The Future of Solar-Plus-Storage in the U.S.
1 minute read
The idea of combining solar photovoltaics with energy storage for retail electricity customers in the U.S. has received tremendous attention in recent months in anticipation of the first wave of growth in markets such as California and Hawaii, matched by a flurry of announcements. Annual market value in dollars is expected to grow from $42 million in 2014 to more than $1 billion by 2018. Utilities are also beginning to take the opportunity seriously, but significant barriers to the adoption of solar-plus-storage remain. Most significantly, cost reductions are in the early stages and business models need continued refinement before solar-plus-storage can emerge as a viable option for most customers.
That said, California, New Jersey and New York have upfront incentive programs for behind-the-meter solar-plus-storage. California’s Small Generation Incentive Program, in particular, has facilitated the deployment of several megawatts’ worth of solar-plus-storage to date. For a typical commercial end customer, solar-plus-storage systems can provide electricity bill savings of 20% to 30%, depending on system size. More than half of those savings typically stem from demand-charge reductions.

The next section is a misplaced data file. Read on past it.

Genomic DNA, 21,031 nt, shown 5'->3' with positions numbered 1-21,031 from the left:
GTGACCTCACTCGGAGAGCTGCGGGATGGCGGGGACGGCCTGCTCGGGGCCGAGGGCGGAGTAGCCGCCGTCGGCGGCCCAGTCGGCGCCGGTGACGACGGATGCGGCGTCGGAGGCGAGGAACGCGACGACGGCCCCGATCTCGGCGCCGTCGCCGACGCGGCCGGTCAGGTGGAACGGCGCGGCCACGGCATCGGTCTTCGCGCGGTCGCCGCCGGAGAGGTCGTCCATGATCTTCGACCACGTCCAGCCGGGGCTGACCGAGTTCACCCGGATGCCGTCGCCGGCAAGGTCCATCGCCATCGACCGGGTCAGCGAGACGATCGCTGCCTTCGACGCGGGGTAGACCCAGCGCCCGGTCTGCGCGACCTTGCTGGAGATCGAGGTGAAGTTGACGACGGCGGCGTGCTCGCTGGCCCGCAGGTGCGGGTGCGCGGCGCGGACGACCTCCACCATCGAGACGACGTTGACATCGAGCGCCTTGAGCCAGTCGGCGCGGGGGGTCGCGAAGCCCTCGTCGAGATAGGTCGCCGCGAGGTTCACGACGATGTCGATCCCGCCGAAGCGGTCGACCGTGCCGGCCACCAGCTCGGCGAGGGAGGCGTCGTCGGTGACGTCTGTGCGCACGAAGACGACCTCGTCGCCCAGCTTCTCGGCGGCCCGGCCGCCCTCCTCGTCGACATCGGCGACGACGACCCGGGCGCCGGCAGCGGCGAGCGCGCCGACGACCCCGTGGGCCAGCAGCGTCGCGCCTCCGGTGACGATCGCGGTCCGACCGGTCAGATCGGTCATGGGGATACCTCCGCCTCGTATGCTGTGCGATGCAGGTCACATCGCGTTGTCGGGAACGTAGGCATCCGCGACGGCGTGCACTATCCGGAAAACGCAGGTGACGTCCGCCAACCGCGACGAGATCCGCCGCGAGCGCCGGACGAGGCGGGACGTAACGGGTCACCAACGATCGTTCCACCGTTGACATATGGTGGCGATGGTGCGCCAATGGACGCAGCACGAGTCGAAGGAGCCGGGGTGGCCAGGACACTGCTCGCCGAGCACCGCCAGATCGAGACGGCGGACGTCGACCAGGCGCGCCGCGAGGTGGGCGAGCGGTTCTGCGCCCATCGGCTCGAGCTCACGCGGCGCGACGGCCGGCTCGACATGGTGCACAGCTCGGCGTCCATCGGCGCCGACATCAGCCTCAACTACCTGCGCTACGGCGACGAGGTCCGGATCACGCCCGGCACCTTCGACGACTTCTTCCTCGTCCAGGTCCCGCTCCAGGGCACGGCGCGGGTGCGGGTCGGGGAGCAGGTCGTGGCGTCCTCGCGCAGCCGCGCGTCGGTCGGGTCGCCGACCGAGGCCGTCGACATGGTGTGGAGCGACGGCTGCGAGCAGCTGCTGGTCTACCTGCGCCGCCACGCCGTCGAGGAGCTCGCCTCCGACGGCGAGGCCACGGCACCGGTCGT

This slide-based report focuses on behind-the-meter segments of residential and non-residential, providing a comprehensive analysis of the nascent but accelerating solar-plus-storage market, including market drivers and barriers, end-customer economics, the evolving vendor ecosystem, and a market outlook. It covers the U.S. markets, with detailed economic analysis presented for California, Hawaii and New York. Solar penetration levels, dropping battery costs and regulatory reforms are discussed in detail, as well as end-customer economics for behind-the-meter residential and commercial customers across four utilities.